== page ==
“Lets Get Wellington Moving (LGWM) has finally jumped the shark, this morning announcing a new four-lane tunnel for bikes, walkers and buses through Mt Victoria, but not adding any increased capacity for motorists,” says ACT’s Transport spokesperson Simon Court....
“Lets Get Wellington Moving (LGWM) has finally jumped the shark, this morning announcing a new four-lane tunnel for bikes, walkers and buses through Mt Victoria, but not adding any increased capacity for motorists,” says ACT’s Transport spokesperson Simon Court.
“Somehow under a Labour Government a $7.4 billion transport package amounts to not a single new lane for drivers to use.
“I asked the Minister in Parliament how many people drive through the Mt Victoria Tunnel per day, and how many does he project will walk and cycle through if the Government bans cars from the tunnel, as he announced this morning?
“He wouldn’t address the question, but instead bragged about how his Government is providing the exact same capacity for cars as there is currently – but spending billions of taxpayer dollars in the process.
“Treasury advice states that Wellington’s population will grow by 80,000 by 2050. It is totally bonkers to think that these people are all going to be able to move around without greater capacity than there is currently.
“In fact, 70 per cent of respondents to LGWM surveys stated they wanted "two lanes for general traffic in each direction because they believe this would future proof the investment and support population growth and intensification”.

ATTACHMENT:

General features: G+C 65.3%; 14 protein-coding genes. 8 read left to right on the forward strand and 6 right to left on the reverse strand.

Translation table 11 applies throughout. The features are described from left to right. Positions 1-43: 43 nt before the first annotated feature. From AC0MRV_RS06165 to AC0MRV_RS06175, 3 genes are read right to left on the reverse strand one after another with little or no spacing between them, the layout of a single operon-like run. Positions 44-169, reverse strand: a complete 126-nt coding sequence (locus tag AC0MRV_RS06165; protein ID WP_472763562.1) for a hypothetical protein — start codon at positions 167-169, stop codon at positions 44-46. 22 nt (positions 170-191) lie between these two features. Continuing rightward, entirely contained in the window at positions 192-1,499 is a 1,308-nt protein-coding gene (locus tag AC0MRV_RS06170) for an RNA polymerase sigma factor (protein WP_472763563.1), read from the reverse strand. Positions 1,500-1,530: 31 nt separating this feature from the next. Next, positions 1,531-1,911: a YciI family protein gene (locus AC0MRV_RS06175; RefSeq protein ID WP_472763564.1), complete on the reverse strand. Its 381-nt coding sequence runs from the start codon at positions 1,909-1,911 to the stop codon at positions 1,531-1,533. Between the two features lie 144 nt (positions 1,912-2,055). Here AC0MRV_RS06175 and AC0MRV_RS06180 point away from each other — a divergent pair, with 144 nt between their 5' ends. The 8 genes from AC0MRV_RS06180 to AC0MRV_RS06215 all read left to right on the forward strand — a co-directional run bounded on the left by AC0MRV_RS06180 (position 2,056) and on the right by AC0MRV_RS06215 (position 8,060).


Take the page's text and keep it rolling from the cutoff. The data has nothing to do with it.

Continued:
“Just like he did with the cancelled Auckland Cycle Bridge, Minister Wood has put his ideology before common sense – at great expense to taxpayers. The reality is that New Zealand’s economy and geographic layout relies on people being able to drive, but he seems to think he can bully the population into cycling, walking and bussing everywhere.
“Put it this way, has anyone ever seen people lining up to use the walking track through the existing Mt Vic tunnel? The demand simply isn’t there.
“ACT would take the politics out of transport and infrastructure and get central and local government working together through 30-year infrastructure partnerships, devolving revenue and responsibility to regional governments and the private sector, while strengthening accountability and oversight from central government.
“By setting plans decades in advance, we can avoid the on-again, off-again uncertainty created by the political cycle which deters councils and private infrastructure investors from undertaking ambitious projects.”